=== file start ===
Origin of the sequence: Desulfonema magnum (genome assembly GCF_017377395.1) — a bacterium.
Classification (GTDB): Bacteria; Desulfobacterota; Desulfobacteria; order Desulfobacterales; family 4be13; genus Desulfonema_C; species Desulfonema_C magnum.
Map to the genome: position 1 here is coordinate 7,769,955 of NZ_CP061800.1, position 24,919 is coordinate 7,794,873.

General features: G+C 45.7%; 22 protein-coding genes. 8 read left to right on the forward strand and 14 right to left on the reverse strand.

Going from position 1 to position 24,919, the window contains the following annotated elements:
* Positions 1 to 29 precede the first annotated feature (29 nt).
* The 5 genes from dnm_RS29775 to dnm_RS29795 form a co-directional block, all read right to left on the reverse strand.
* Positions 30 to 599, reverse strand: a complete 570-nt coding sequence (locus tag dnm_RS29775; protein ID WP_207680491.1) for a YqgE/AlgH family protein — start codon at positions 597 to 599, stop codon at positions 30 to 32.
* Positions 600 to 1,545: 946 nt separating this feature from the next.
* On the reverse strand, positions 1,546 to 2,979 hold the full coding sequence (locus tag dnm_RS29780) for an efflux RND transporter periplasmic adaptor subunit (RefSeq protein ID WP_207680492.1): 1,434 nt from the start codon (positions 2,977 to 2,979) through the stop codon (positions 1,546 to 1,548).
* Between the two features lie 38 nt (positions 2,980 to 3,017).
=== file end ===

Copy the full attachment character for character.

Origin of the sequence: Desulfonema magnum (genome assembly GCF_017377395.1) — a bacterium.
Classification (GTDB): Bacteria; Desulfobacterota; Desulfobacteria; order Desulfobacterales; family 4be13; genus Desulfonema_C; species Desulfonema_C magnum.
Map to the genome: position 1 here is coordinate 7,769,955 of NZ_CP061800.1, position 24,919 is coordinate 7,794,873.

General features: G+C 45.7%; 22 protein-coding genes. 8 read left to right on the forward strand and 14 right to left on the reverse strand.

Going from position 1 to position 24,919, the window contains the following annotated elements:
* Positions 1 to 29 precede the first annotated feature (29 nt).
* The 5 genes from dnm_RS29775 to dnm_RS29795 form a co-directional block, all read right to left on the reverse strand.
* Positions 30 to 599, reverse strand: a complete 570-nt coding sequence (locus tag dnm_RS29775; protein ID WP_207680491.1) for a YqgE/AlgH family protein — start codon at positions 597 to 599, stop codon at positions 30 to 32.
* Positions 600 to 1,545: 946 nt separating this feature from the next.
* On the reverse strand, positions 1,546 to 2,979 hold the full coding sequence (locus tag dnm_RS29780) for an efflux RND transporter periplasmic adaptor subunit (RefSeq protein ID WP_207680492.1): 1,434 nt from the start codon (positions 2,977 to 2,979) through the stop codon (positions 1,546 to 1,548).
* Between the two features lie 38 nt (positions 2,980 to 3,017).